[iDC] Periodizing cinematic production2

Sean Cubitt scubitt at unimelb.edu.au
Tue Sep 8 13:50:32 UTC 2009

On 7/09/09 8:45 PM, "Dean, Jodi" <JDEAN at hws.edu> wrote:
> Where was/is the Marxist alternative?

There are a couple of answers to this. One is that we may be looking in the
wrong place. Marx himself does suggest some key ways in - not least the
concept of the general intellect in the Grundrisse, a passage which, as
Virno (or was it Lazzarato?) suggested needs to be rethought by every
generation - in our period that is about once every five years. If, as marx
argues, machines are 'dead labour' ossified and turned to exploitation, it
is time to liberate them. Technology is the form of our ancestors: Autonomy
for the dead. 

Second, pace Jonathan beller's superb analysis, there is reason to argue
that the raster screen has overtaken the cinema projector as the model for
the database economy of the early 21st century. The grid's trajectory begins
in the early 19th century with Fox Talbot's first essays in halftone
printing, is industrialised in rotary gravure, standardised in wire
photography and facsimile by the 1930s, inherited by the Cathode ray tube,
and standardised in raster displays by the 1960s. Now it is integral to the
design of CMOS and CCD chips.

The grid - think the 'modernist grid' of Rosalind Krauss' art history, but
more importantly the grids of map projections, bookkeeping (spreadsheets)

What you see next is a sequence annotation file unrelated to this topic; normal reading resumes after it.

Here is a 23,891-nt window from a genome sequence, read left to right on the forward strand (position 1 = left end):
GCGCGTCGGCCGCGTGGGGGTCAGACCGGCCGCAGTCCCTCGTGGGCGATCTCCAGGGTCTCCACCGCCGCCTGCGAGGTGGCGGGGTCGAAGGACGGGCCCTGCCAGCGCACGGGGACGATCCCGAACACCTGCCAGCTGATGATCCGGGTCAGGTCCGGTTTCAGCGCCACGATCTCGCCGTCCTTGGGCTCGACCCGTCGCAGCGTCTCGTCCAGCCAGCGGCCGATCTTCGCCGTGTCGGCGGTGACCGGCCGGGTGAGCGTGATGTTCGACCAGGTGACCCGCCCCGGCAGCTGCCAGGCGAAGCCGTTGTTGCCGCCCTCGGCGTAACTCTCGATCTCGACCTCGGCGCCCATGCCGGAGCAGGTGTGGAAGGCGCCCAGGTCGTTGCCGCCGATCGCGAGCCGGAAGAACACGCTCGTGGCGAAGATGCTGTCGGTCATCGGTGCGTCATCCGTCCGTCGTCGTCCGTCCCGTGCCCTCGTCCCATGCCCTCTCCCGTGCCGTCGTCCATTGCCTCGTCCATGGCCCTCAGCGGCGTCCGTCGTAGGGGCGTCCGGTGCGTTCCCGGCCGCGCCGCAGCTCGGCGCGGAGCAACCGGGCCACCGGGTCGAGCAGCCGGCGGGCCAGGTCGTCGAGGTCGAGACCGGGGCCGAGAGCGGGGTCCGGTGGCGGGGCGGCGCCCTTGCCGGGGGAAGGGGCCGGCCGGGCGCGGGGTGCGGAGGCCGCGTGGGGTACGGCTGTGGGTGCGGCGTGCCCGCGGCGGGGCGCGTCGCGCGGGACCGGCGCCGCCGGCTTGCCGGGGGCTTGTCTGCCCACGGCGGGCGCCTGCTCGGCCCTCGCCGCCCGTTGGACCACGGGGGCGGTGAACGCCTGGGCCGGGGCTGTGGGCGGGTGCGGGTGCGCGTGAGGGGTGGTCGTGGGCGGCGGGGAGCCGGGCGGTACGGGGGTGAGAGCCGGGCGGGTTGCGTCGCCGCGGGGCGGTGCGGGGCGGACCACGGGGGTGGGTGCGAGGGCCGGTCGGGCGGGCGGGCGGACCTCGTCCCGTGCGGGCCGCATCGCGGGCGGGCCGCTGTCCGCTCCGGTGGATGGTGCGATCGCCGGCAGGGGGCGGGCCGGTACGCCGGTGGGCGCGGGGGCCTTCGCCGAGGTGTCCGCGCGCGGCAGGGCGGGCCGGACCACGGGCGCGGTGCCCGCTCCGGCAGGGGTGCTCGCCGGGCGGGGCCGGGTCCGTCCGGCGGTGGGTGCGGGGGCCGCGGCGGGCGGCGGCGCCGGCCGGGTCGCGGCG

and filing cabinets (databases) and you have in formation the critical tool
for biopolitical management of populations. Add in the standardisation of
unit measures and the abstraction of average values for each square of a
grid and you have the basics of the interchangeability of everything.

The raster screen, which is the default view of cinema (even more so as we
move towards digital cinemas) is the default vision of the world. Are
careful look at the codecs governing its use in transmission (even
transmission from raw data to visual display) ­ keyframes, blocks, groups of
blocks (GOBs), groups of pictures (GOPs) ­ and you have a cultural formation
as closely allied to the informational commodity form and the statistical
management of probability as the gothic cathedral to mediaeval catholicism.

The alternative which is not especially marxist is the road not taken: the
vector screen which Ivan Sutherland used to demo his Sketchpad, the first
visualisation tool, in 1963. Now relegated to radar and oscilloscopes,
vector screens do not have the same arithmetical structure, and potentially
open p a whole other construction of vision. Plasma screens were, until
recently, a similar backwater. No reason vector screens couldn't be
resuscitated. To me they suggest a profound autonomy from the predictive
geometries of contemporary screen, chip and codec design.  Can the structure
"political economy => visual technology" be reversed? Only one way to find

Not wishing to sound techno-determinist, but accepting Jodi's reference to
Schmitt, A) yes, liberalism is antipathetic to democracy but B) because
"sovereign is he who decides on the exception". Do we wait for another
sovereignty, or seize it? Do we accept the sovereign decision that the
banking crisis is 'only' an exception, and that the norm can be restored
painlessly? Do we wait for the revolution before we demand a technology
adequate to our desires? Or do we start building our future now, in the face
of the timeless, futureless rule of the norm?

Prof Sean Cubitt
scubitt at unimelb.edu.au
Media and Communications Program
Faculty of Arts
Room 127 John Medley East
The University of Melbourne
Parkville VIC 3010

Tel: + 61 3 8344 3667
Fax:+ 61 3 8344 5494
M: 0448 304 004
Skype: seancubitt

Editor-in-Chief Leonardo Book Series

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